If economic growth improves after a disappointing end to 2015 -- it grew at an annual rate of 0.7 percent in the fourth quarter, as measured by gross domestic product -- then the Fed would have more confidence to continue tightening.
"I think itll be important to watch the GDP," Mokrzan said. "If it goes back to normal in this recovery, around 2 percent, then I would expect the Fed to move at the end of this quarter."
Consumers appear to be in high spirits. The Conference Boards consumer confidence index rose 1.8 points in January, its highest level since October. Low gasoline prices have given consumers more money in their pockets, and wages surged in January. Average hourly pay increased 12 cents to $25.39, though growth has been a tepid 2.5 percent over the year.
More Americans began a job search last month. The labor force participation rate, or the number of working-age Americans who are working or looking for work, notched higher for the second consecutive month, although at 62.7 percent, it remains near historic lows.
"Its slow, but we are seeing an improvement in labor force participation," said PNC Bank economist Gus Faucher. "That is a sign of confidence in the labor market."
Braddock resident Henry Brock, 57, was sure enough in his prospects that he is looking to change careers. After 25 years as a carpenter, Brock said, he is ready to work in a less seasonal industry. This week, he attended a job fair at Rivers Casino on Pittsburghs North Shore and was interested in a maintenance position.
"Im still employed, but right now, things are in a little bit of a slowdown," Brock said. "I want to do a career change because with construction, I loved it when I was younger, but its inconsistent."
The leisure and hospitality sector has been among the stronger ones in the American economy, hiring 44,000 people in January. Retailers and restaurants showed decent gains, suggesting healthy consumer spending, which forms two-thirds of the economy.
But service-sector jobs tend to be lower-paying than goods-producing industries such as manufacturing.
Manufacturers added 29,000 jobs in January following a flat year in 2015. Construction companies added a modest 18,000 workers to payrolls, although that was following a strong December in which unseasonably warm weather allowed continued construction in outside projects that ordinarily would have been shut down until spring.
The world economy is experiencing a turbulent start to 2016. Stock markets are plummeting; emerging economies are reeling in response to the sharp decline in commodities prices; refugee inflows are further destabilizing Europe; Chinas growth has slowed markedly in response to a capital-flow reversal and an overvalued currency; and the US is in political paralysis. A few central bankers struggle to keep the world economy upright.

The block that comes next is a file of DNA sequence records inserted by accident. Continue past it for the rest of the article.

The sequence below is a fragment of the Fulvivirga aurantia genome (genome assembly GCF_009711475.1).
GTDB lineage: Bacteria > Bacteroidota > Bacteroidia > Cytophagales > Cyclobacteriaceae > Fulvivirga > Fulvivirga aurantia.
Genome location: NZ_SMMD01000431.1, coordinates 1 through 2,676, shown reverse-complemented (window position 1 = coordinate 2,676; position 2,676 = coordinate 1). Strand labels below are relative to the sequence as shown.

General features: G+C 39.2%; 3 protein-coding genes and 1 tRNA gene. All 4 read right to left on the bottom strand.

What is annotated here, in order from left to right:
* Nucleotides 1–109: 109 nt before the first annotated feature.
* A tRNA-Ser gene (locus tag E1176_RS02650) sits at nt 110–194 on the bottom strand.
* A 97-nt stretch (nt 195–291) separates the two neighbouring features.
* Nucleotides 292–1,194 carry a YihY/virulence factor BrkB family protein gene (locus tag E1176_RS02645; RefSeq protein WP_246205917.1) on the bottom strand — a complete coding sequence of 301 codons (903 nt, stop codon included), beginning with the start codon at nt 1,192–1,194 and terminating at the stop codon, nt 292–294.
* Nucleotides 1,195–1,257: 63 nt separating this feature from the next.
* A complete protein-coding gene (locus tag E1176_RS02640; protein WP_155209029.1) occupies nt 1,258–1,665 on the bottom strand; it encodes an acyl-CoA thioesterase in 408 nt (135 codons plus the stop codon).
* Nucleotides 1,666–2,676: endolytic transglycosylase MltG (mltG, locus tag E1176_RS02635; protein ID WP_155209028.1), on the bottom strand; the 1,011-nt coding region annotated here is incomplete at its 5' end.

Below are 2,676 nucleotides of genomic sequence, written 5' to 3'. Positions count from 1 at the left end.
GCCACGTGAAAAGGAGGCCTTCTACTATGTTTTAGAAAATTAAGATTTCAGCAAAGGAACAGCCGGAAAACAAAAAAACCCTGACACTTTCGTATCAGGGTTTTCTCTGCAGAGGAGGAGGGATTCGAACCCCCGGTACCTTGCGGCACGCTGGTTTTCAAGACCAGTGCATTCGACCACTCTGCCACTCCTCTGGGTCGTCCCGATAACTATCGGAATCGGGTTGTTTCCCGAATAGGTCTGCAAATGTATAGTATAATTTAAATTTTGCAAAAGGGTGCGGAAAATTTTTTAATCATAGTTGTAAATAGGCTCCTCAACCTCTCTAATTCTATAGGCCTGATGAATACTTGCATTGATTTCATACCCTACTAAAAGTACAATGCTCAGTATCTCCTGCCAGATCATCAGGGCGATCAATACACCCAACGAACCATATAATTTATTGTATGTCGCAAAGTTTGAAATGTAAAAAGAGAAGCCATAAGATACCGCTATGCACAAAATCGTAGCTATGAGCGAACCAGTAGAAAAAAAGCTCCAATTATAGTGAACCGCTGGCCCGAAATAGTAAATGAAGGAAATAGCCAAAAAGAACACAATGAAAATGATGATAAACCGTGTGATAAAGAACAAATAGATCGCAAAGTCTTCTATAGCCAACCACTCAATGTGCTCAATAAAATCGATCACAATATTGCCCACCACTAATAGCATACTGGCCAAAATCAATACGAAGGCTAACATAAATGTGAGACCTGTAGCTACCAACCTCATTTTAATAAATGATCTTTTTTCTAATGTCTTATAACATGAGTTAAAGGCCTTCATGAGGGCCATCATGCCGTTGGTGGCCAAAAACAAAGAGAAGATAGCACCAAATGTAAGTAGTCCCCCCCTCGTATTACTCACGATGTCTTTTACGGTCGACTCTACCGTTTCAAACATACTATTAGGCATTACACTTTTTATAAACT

To escape this mess, four principles should guide the way. First, global economic progress depends on high global saving and investment. Second, saving and investment flows should be viewed as global, not national. Third, full employment depends on high investment rates that match high saving rates. Fourth, high private investments by business depend on high public investments in infrastructure and human capital. Lets consider each. First, our global goal should be economic progress, meaning better living conditions worldwide. Indeed, that goal has been enshrined in the new Sustainable Development Goals adopted last September by all 193 members of the United Nations. Progress depends on a high rate of global investment: building the skills, technology, and physical capital stock to propel standards of living higher. In economic development, as in life, theres no free lunch: Without high rates of investment in know-how, skills, machinery, and sustainable infrastructure, productivity tends to decline (mainly through depreciation), dragging down living standards. High investment rates in turn depend on high saving rates. A famous psychological experiment found that young children who could resist the immediate temptation to eat a marshmallow, and thereby gain two marshmallows in the future, were likelier to thrive as adults than those who couldnt. Likewise, societies that defer instant consumption in order to save and invest for the future will enjoy higher future incomes and greater retirement security. (When American economists advise China to boost consumption and cut saving, they are merely peddling the bad habits of American culture, which saves and invests far too little for Americas future.) Second, saving and investment flows are global. A country such as China, with a high saving rate that exceeds local investment needs, can support investment in other parts of the world that save less, notably low-income Africa and Asia. Chinas population is aging rapidly, and Chinese households are saving for retirement. The Chinese know that their household financial assets, rather than numerous children or government social security, will be the main source of their financial security. Low-income Africa and Asia, on the other hand, are both capital-poor and very young. They can borrow from Chinas high savers to finance a massive and rapid build-up of education, skills, and infrastructure to underpin their own future economic prosperity. Third, a high global saving rate does not automatically translate into a high investment rate; unless properly directed, it can cause underspending and unemployment instead. Money put into banks and other financial intermediaries (such as pension and insurance funds) can finance productive activities or short-term speculation (for example, consumer loans and real estate). Great bankers of the past like JP Morgan built industries like rail and steel. Todays money managers, by contrast, tend to resemble gamblers or even fraudsters like Charles Ponzi.